is printed in the Python interactive shell.
The number 10 for m may be too small to see any results. It depends on how fast
(or slow) your machine is. Increase it to 50, to 100, etc. until it takes between 5 and 10
seconds for linear search. When you get a reasonable number, write down m and the
result that you get.
To get a nonzero reading for binary search, keep increasing the value of m . For
this purpose, you may want to fix the linear search part so that it executes 0 times; that way
you do not have to wait so long. How many times did binary search have to execute in order to
get an elapsed time of around 5 or ten seconds?
We talked in class about how much faster binary search is than linear search. This makes that clear.
Exercise 2: Experiment with Insertion Sort and Selection Sort
Study method testsorts(m=10000) and its specification. It creates a list of
size m , and then:

runs selection sort on list
b , after initializing the list to random values.

runs insertion sort on list
b , after initializing the list to random values.
Execute the call testsorts(1000) . Try higher values for the argument — like 5000,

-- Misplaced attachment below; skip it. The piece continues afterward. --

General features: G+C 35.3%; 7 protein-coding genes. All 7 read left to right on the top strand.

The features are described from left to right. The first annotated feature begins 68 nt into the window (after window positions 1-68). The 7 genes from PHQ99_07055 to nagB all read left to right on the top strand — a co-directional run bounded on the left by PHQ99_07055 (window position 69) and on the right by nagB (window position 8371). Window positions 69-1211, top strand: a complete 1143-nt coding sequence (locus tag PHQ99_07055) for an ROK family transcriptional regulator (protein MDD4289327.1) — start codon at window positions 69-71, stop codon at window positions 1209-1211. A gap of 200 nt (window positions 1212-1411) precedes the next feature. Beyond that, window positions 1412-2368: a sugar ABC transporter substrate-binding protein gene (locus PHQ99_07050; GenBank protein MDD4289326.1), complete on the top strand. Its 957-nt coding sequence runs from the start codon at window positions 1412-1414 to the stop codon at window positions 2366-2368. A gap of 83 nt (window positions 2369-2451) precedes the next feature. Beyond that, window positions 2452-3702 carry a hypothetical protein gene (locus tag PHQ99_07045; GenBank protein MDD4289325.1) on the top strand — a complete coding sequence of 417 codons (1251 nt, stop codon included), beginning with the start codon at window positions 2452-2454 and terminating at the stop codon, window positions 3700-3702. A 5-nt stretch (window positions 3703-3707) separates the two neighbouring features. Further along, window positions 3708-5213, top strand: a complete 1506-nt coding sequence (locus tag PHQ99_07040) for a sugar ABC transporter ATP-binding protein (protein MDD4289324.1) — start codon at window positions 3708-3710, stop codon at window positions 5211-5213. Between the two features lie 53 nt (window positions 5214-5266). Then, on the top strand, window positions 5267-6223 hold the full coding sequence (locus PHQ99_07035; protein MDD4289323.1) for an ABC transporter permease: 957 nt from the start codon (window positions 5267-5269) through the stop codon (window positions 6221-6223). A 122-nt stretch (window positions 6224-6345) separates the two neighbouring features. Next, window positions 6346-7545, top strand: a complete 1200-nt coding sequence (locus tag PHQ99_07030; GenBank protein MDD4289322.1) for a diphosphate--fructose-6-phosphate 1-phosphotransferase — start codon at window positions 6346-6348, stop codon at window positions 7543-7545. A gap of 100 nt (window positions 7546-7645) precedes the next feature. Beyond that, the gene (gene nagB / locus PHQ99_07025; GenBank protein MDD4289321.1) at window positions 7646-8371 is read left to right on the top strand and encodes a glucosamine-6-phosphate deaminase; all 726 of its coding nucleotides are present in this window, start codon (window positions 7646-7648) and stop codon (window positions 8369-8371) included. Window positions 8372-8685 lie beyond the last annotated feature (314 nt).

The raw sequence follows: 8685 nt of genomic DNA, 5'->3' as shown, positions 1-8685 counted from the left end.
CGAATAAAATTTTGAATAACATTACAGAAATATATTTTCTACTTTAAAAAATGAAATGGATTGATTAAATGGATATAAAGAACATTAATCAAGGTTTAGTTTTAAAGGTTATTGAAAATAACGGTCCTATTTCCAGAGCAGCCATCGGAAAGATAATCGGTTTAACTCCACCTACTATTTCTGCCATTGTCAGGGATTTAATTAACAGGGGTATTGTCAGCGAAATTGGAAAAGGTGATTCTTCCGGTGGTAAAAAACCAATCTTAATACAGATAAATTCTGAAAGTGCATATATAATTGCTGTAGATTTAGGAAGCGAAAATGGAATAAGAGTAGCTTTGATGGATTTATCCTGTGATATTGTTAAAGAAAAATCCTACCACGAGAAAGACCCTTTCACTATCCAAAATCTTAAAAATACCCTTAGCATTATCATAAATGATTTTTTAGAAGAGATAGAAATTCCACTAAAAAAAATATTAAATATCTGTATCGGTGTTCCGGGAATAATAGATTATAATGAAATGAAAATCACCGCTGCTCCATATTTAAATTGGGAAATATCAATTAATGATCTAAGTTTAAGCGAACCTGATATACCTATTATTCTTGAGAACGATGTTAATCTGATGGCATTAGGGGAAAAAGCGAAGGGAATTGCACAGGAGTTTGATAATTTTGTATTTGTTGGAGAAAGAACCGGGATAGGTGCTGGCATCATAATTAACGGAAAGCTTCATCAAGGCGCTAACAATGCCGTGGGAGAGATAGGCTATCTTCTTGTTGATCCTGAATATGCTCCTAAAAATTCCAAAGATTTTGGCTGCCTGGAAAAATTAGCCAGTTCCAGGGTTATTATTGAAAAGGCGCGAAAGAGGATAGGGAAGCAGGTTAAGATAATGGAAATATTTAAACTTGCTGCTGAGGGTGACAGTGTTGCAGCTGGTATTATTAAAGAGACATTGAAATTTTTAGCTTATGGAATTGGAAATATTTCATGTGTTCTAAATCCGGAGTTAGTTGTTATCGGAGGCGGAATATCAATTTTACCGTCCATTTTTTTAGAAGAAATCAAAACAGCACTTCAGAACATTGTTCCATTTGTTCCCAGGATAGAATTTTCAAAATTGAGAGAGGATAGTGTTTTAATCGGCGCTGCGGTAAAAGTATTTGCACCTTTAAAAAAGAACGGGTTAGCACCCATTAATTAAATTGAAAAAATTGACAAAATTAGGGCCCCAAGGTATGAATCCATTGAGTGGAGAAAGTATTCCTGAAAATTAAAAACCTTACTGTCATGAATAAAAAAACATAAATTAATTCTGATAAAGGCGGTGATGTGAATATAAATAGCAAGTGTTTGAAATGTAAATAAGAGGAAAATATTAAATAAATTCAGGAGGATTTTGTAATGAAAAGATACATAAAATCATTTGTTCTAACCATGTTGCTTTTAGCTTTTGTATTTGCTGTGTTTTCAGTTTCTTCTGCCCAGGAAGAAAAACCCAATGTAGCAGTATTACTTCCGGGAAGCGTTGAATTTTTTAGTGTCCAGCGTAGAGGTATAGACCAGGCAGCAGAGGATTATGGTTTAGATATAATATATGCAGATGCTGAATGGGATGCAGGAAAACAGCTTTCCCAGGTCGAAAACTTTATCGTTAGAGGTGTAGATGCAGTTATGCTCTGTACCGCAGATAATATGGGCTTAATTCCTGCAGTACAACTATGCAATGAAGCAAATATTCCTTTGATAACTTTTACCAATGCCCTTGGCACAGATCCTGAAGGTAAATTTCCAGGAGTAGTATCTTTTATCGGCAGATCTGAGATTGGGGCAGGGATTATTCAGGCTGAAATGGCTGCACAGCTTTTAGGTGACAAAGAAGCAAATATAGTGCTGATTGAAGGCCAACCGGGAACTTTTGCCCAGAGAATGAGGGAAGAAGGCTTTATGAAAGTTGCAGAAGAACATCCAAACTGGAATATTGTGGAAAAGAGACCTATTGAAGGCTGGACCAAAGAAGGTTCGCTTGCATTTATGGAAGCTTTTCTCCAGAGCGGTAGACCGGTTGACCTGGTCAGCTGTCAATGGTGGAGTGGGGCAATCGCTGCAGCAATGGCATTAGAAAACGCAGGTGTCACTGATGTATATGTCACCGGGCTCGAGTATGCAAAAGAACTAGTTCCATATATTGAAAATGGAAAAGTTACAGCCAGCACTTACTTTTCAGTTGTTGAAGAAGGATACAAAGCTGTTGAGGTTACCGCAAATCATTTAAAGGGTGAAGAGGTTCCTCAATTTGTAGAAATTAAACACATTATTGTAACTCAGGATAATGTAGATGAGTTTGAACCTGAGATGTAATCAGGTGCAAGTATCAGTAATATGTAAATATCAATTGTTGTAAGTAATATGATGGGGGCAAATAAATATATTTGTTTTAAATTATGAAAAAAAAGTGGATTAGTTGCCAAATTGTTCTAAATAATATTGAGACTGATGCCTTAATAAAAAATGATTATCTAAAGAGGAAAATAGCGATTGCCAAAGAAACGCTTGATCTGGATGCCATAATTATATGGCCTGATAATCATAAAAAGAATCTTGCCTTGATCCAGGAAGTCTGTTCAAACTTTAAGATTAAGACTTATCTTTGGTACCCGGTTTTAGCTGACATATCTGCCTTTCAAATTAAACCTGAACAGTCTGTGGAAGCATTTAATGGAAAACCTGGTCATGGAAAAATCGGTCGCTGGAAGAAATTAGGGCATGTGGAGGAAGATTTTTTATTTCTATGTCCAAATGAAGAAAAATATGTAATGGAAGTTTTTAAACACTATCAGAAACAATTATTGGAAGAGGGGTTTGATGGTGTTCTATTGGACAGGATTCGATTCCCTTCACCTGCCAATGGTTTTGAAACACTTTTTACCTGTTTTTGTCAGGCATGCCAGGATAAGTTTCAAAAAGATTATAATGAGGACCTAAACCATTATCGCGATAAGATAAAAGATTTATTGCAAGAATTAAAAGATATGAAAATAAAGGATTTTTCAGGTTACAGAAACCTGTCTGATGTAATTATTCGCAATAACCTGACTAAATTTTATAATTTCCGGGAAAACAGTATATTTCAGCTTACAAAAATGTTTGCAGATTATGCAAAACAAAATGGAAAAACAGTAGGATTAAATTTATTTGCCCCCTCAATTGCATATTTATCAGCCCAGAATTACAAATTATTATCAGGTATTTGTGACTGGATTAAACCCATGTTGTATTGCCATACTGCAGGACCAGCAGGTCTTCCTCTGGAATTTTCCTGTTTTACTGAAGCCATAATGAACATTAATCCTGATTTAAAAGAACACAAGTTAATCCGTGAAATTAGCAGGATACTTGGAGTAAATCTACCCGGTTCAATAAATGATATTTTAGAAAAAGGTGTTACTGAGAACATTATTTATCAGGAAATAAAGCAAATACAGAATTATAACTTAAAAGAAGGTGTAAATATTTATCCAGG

10000, 15000, and so on — until it takes about 1015 seconds to execute each sort. Remember,
we do not know how fast your computer is. Write down the final value for m and the
times for each of the sorts.
Exercise 3: Experiment with Sorting an AlreadyAscending List
In method testSorts(m) , method fill_rand(b) is used to fill list
b with random values. There is also a method fill_pos(b) , which fills
the list to [0, 1, 2, 3, ...]. Change the function call fill_rand(b) (in two places)
to fill_pos(b) , so that both selection sort and insertion sort will work on
lists that are already sorted. Run the experiment again.
You will see that insertion sort takes a lot less time! Keep increasing m , the number
of times each sorting method is executed, until finally you have a nonzero number for the
insertionsort time. Write down the results of the experiment below.
Figure out why insertion sort is so quick when the list is already sorted. This requires looking
at the code of insertion sort and the method it calls and determining what happens if the list
is already sorted. Write your explanation below.
Exercise 4: Experiment with Insertion Sort and Quick Sort
Study method testSorts2(m) and its specification. It creates an list of size
m , and then:

runs selection sort on list
b , after initializing the list to random values.

runs quicksort on list
b , after initializing the list to random values.
Execute a call on testsorts2(m) with argument 20000 — that should be high enough.
It may take 30 seconds to a minute to time selection sort. Remember, we do not know how fast your
computer is.
Write down the value m and the times for each of the sorts.
Remember, for a list of size n , selection sort takes time proportional to
n ^{2} and quicksort, on average, takes time proportional to
n log n .
Finally repeat the alreadysorted test from Step 4 with insertion sort and
quicksort. What happens and why? Look at the code to determine what happens when the input
is sorted.